"“While yoga certainly originated in India,” says Sonia Katyal, a law professor at Fordham University who specializes in intellectual property, “its widespread adoption in the West—including the hundreds of types of yogas created by enterprising westerners like mommy-and-me yoga, nude yoga, dog yoga—makes it a little harder to explain how its Indian origins are always essential the practice or characteristics of yoga today.”"
"Were Follett to take legal action, it would have a high bar to clear says Andrew Bridges, a partner at Fenwick and West who specializes in copyright law. “The object of intellectual property rights is emphatically not to restrict competition,” he says.
“What’s clear is that what this is really about is that one side is enabling comparisons in order to promote competition,” Bridges said. “And somebody really doesn’t like that competition.”"
"You need this for different programs to work together, said Julie Ahrens, director of Copyright and Fair Use at Stanford Law School’s Center for Internet and Society: “It’s almost like the alphabet or vocabulary.”"
In the midst of the controversy surrounding the release of a Trans Pacific Partnership Agreement (TPP) negotiating text on intellectual property by Wikileaks yesterday, over 80 law professors of intellectual property law and related disciplines have written to President Obama, Members of Congress and the United States Trade Representative calling for the creation of a public process to vet the TPP’S intellectual property proposals.
For more information visit: http://isp.yale.edu/event/innovation-law-beyond-ip-2
Saturday March 28th featuring CIS Non-Residential Fellow Yana Welinder
Creative Production Without IP
Kevin Collins – Architectural Innovation Before the AWCPA
Lea Shaver – Publishing Without Property: Commons-Based Social Publishing and Its Implications for Educational and Book Policy
Three dimensional printing turns bits into atoms. The technology is simply amazing. These machines draw on programming, art and engineering to enable people to design and build intricate, beautiful, functional jewelry, machine parts, toys and even shoes. In the commercial sector, 3D printing can revolutionize supply chains as well. As the public interest group Public Knowledge wrote once, "It will be awesome if they don't screw it up."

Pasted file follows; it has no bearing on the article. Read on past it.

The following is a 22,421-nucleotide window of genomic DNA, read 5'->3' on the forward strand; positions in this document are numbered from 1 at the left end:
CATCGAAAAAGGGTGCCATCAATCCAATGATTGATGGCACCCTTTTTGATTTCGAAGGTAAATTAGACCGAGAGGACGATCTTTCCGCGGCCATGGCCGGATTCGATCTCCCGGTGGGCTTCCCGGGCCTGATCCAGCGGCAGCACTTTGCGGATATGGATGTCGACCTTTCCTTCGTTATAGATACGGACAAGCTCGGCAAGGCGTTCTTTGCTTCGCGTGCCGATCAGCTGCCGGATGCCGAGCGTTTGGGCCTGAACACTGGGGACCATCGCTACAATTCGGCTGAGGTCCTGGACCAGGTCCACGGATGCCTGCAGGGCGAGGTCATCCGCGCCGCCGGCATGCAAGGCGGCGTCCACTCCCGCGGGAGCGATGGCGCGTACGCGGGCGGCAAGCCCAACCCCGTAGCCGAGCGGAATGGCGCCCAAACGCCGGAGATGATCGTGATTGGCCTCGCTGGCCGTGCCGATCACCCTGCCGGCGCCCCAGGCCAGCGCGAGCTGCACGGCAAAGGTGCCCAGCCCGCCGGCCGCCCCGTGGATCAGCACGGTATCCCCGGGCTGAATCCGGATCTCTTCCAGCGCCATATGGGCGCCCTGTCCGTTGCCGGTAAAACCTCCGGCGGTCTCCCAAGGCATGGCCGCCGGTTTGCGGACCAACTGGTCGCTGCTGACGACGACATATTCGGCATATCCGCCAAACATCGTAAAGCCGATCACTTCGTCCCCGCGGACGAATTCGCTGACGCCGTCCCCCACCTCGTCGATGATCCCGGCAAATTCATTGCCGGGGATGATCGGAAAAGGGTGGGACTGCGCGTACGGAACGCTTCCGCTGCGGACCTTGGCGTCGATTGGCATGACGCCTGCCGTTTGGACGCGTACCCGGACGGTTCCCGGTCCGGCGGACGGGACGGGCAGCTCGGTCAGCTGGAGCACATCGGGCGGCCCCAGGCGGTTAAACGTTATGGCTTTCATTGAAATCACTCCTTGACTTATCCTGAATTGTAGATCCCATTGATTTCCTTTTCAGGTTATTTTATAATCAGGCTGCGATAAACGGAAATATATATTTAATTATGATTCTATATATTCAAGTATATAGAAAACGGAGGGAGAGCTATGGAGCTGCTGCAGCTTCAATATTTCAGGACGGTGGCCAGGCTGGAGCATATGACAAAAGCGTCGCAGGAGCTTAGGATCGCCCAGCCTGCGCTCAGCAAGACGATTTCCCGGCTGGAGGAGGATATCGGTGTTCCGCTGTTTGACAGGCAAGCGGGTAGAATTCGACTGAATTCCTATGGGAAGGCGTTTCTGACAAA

Hosted by the Federalist Society. More info about this event.
Anthony Falzone and Mark Schultz will debate whether significant developments in U.S. copyright law work to protect or violate individual freedom. Professor Paul Goldstein will moderate. Mr. Flazone is the Executive Director of the Fair Use Project with SLS's Center for Internet and Society. Mr. Schultz is a professor of law at Southern Illinois University School of Law, and his research focuses on the intersection of copyright and social norms.
CIS Affiliate Scholar David Levine interviews Prof. Mark Lemley of Stanford Law School on the pending United States Supreme Court intellectual property cases.
This week, David Levine interviews Margot Kaminski of Yale Law School's Information Society Project.
In her talk, based on her forthcoming book from Yale Press, Contrabrand: Art, Advertising and Property in the Age of Corporate Identity, Sonia Katyal will discuss the intersection of art, commercial speech, and trademark law within the First Amendment, and will show how the law has shifted in response to the constitutional challenges the branding movement has created. In her talk, Katyal will focus on the "antibranding" movement in popular art and culture, which she defines to include the expressive activities of artists and activists who direct their energies towards challenging corporate branding. The greatest threat to cultural and artistic freedom, she argues, stems not from the pervasive power of the government, but instead from the powerful reach of corporate branding over artistic and consumer response.
A talk show on KZSU-FM, Stanford, 90.1 FM, hosted by CIS Affiliate Scholar David S. Levine. The show includes guests and focuses on the intersection of technology and society. How is our world impacted by the great technological changes taking place? Each week, a different sphere is explored. This week, David interviews Prof. Derek Bambauer of Brooklyn Law School, author of Orwell's Armchair. For more information, please go to http://hearsayculture.com.